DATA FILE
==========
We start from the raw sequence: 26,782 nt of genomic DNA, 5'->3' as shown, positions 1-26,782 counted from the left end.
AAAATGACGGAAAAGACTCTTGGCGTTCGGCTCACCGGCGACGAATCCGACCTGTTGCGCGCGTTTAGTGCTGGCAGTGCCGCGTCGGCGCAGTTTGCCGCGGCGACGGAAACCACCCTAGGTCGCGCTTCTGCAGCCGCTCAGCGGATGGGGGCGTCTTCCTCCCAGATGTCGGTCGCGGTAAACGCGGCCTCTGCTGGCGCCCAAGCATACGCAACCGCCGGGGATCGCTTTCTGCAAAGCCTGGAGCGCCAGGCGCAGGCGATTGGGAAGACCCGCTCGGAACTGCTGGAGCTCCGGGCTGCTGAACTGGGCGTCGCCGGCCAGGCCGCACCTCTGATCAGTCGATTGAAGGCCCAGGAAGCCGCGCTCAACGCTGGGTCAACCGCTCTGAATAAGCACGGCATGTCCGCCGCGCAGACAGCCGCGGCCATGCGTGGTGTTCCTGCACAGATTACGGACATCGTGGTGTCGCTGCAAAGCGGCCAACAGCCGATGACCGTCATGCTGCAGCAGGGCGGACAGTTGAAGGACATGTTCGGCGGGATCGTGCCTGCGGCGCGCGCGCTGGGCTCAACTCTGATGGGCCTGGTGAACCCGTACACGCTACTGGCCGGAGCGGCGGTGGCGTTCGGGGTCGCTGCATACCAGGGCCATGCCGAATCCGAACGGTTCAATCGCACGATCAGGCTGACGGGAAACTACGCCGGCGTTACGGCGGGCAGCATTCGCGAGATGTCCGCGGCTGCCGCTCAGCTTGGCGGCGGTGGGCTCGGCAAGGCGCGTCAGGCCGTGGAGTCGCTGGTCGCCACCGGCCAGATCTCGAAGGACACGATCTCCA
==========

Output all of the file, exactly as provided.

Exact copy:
We start from the raw sequence: 26,782 nt of genomic DNA, 5'->3' as shown, positions 1-26,782 counted from the left end.
AAAATGACGGAAAAGACTCTTGGCGTTCGGCTCACCGGCGACGAATCCGACCTGTTGCGCGCGTTTAGTGCTGGCAGTGCCGCGTCGGCGCAGTTTGCCGCGGCGACGGAAACCACCCTAGGTCGCGCTTCTGCAGCCGCTCAGCGGATGGGGGCGTCTTCCTCCCAGATGTCGGTCGCGGTAAACGCGGCCTCTGCTGGCGCCCAAGCATACGCAACCGCCGGGGATCGCTTTCTGCAAAGCCTGGAGCGCCAGGCGCAGGCGATTGGGAAGACCCGCTCGGAACTGCTGGAGCTCCGGGCTGCTGAACTGGGCGTCGCCGGCCAGGCCGCACCTCTGATCAGTCGATTGAAGGCCCAGGAAGCCGCGCTCAACGCTGGGTCAACCGCTCTGAATAAGCACGGCATGTCCGCCGCGCAGACAGCCGCGGCCATGCGTGGTGTTCCTGCACAGATTACGGACATCGTGGTGTCGCTGCAAAGCGGCCAACAGCCGATGACCGTCATGCTGCAGCAGGGCGGACAGTTGAAGGACATGTTCGGCGGGATCGTGCCTGCGGCGCGCGCGCTGGGCTCAACTCTGATGGGCCTGGTGAACCCGTACACGCTACTGGCCGGAGCGGCGGTGGCGTTCGGGGTCGCTGCATACCAGGGCCATGCCGAATCCGAACGGTTCAATCGCACGATCAGGCTGACGGGAAACTACGCCGGCGTTACGGCGGGCAGCATTCGCGAGATGTCCGCGGCTGCCGCTCAGCTTGGCGGCGGTGGGCTCGGCAAGGCGCGTCAGGCCGTGGAGTCGCTGGTCGCCACCGGCCAGATCTCGAAGGACACGATCTCCA